One of them is the amount of “blocking” that occurs in the northern latitudes. There has been a prevailing tendency in the last 4-6 weeks of a lot of blocking up there forcing colder air masses to drain southwards into the northern US and draining farther south at times. This is a characteristic of La Ninas. This one (La Nina) is more focused towards eastern South America which tends to favor more blocking and jet stream influences in the North Atlantic. This has an effect on our weather locally…as I mentioned in a blog over the past weekend I think.

These various indices (NAO, AO and others) all have some role in how things can play out in the Plains. My deep dive this past weekend when it came to significant snows in KC over the last almost 40 years shows that the NAO (North Atlantic Oscillation) has MORE of an effect on bigger snows in KC than the Arctic Oscillation value (AO) that we monitor as well. We love to see both being negative in nature though as a “heads up” about potential though. See my blog from this past Sunday for more information about these values and their importance.

Clearly however there is a “difference” this fall compared to last fall when looking at the average temperatures in teh northern hemisphere. Last fall the colder air was always over towards Asia it seemed.

Notice the blues showing the colder air compared to average…over on the other side of the world!

 

Except for a brief period in December in 2016…it seemed like this cold air would have a tough time coming to our side of the world for any real length of time…

This year there has been more noteworthy cold through parts of Canada…even at times Alaska.

Now notice where at least “some” of the cold is located…more in Canada

and IF we just look at the last few weeks (through 11/20) it’s really more pronounced…

Now that is more serious cold in Canada and draining southwards at times!

We’re running almost 3° below average this month though yesterday compared to almost 8° ABOVE average last November heading towards the winter season (and this continued for most of the winter in 2016-17).

Looking at the snow that’s on the ground NOW…there is more compared to last year at this time…slightly encouraging for winter enthusiasts I think.

November 20th, 2016 snow cover (via Rutgers Snow Lab)

Now this year’s snow cover…

at least Southern Canada has filled in somewhat. I would like to see some more across the northern US though. This keeps the cold air masses up there cold when they come down here.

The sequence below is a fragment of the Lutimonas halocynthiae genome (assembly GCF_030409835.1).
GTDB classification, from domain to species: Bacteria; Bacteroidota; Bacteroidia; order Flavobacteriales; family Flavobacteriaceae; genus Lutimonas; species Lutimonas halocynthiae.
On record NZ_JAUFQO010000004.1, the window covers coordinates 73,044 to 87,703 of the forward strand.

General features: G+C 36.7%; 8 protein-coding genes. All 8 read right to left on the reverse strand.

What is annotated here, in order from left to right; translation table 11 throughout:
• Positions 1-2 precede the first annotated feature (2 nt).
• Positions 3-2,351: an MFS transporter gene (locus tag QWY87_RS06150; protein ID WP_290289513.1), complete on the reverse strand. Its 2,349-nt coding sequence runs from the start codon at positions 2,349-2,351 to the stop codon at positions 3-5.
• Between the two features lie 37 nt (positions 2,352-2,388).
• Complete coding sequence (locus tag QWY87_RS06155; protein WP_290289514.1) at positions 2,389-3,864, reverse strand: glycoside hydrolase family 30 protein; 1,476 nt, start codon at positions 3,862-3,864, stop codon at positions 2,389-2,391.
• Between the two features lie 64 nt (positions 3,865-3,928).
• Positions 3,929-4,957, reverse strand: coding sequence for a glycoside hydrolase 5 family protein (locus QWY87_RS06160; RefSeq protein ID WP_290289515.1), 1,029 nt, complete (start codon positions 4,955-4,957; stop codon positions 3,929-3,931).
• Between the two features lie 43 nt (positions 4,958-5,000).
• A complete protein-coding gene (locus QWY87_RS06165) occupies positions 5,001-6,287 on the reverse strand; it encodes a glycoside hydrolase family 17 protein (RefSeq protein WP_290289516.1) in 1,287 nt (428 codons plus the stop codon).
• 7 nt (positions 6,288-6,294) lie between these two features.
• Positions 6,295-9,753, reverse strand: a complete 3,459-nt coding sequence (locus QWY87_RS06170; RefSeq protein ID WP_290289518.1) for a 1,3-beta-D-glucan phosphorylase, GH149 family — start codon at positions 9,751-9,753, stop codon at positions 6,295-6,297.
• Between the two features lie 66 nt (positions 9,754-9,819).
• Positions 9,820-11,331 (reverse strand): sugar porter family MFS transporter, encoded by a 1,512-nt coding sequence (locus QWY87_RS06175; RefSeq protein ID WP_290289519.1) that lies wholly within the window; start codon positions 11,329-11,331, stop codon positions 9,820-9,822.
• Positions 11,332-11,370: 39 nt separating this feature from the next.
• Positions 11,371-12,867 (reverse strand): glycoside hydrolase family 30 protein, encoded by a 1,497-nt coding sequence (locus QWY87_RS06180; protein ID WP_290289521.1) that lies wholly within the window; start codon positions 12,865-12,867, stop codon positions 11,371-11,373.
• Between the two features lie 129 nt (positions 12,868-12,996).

These are just a few things I look at…there are others as detailed in the blog in previous writings…of which the bigger ones to me are the persistent area of higher pressures towards Alaska and also the persistent area of higher pressure in the SW part of the US…Phoenix hasn’t had a drop of rain this season yet and they’re on the 91st straight day without moisture.

Perhaps a connection to our drier weather this month as well…as we’ve been more in a persistent NNW/NW or WNW flow of air aloft…that type of look isn’t the greatest for “large” storms in the “big” picture. It won’t continue all winter though…so we’ll need to “make hay” when it isn’t doing that…the issue is will we have cold air around when that happens. This type of flow though could allow a few more clippers to add to our snow totals that come from the NW and dive in perfectly for fast hitting snows.

I’m also concerned about more “glazing” type of ice scenarios this winter for the area.

So when looking at ALL of that AND some other things…that’s why I’ve come up with MY 16″ total…I’ve been vacillating between 15-20″ for the last few weeks…average is 18″ so yes I’m predicting a BELOW average snow season in KC (16″) but more than what we’ve seen in the last couple of years! As far as temperatures go…yes I do think we’re going to get some pretty decent outbreaks of cold arctic air this winter…more so than that last couple of winters. With that said though…there will be more than a few times of balancing warmth…so I think overall the winter will, in the end, be above average for temperatures. I’m expecting a nice January thaw this season as well…

Joe

 

 

 

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2 comments

  • Bud Simpson

    We’re spending the winter months in the Pacific Northwest – the west side of Puget Sound, on the Kitsap Peninsula. We’ve been experiencing warm, very wet, “Pineapple Express” weather the past ten days or so. Does the La Niña setup directly influence this river of moisture? What does that setup do to your weather?

  • Aaron John

    Thanks for this interesting post.I loved your blog and I bookmarked your blog page. Your prediction is always correct. I have my own weather station, I am very much passionate about it. Sometimes I checked the weather prediction from my weather station also. Again thanks, Joe for creating such an informative blogs.